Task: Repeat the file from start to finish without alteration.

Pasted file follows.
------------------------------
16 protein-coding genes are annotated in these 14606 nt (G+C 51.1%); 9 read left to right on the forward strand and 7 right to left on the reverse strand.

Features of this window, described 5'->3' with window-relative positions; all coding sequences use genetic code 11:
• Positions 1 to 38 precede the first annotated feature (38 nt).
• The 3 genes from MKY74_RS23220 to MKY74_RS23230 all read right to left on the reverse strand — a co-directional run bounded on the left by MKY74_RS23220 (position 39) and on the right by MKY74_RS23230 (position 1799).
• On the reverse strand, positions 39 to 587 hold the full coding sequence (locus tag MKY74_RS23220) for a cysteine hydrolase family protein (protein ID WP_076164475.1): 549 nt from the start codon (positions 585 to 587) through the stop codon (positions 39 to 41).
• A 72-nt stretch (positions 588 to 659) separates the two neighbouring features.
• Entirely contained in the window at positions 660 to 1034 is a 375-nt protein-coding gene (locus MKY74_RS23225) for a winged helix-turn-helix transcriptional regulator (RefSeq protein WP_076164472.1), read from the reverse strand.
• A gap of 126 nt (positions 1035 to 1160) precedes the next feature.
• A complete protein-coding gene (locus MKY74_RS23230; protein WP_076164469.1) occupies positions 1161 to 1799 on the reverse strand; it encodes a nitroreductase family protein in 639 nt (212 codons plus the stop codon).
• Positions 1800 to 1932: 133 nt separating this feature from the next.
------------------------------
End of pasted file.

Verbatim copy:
16 protein-coding genes are annotated in these 14606 nt (G+C 51.1%); 9 read left to right on the forward strand and 7 right to left on the reverse strand.

Features of this window, described 5'->3' with window-relative positions; all coding sequences use genetic code 11:
• Positions 1 to 38 precede the first annotated feature (38 nt).
• The 3 genes from MKY74_RS23220 to MKY74_RS23230 all read right to left on the reverse strand — a co-directional run bounded on the left by MKY74_RS23220 (position 39) and on the right by MKY74_RS23230 (position 1799).
• On the reverse strand, positions 39 to 587 hold the full coding sequence (locus tag MKY74_RS23220) for a cysteine hydrolase family protein (protein ID WP_076164475.1): 549 nt from the start codon (positions 585 to 587) through the stop codon (positions 39 to 41).
• A 72-nt stretch (positions 588 to 659) separates the two neighbouring features.
• Entirely contained in the window at positions 660 to 1034 is a 375-nt protein-coding gene (locus MKY74_RS23225) for a winged helix-turn-helix transcriptional regulator (RefSeq protein WP_076164472.1), read from the reverse strand.
• A gap of 126 nt (positions 1035 to 1160) precedes the next feature.
• A complete protein-coding gene (locus MKY74_RS23230; protein WP_076164469.1) occupies positions 1161 to 1799 on the reverse strand; it encodes a nitroreductase family protein in 639 nt (212 codons plus the stop codon).
• Positions 1800 to 1932: 133 nt separating this feature from the next.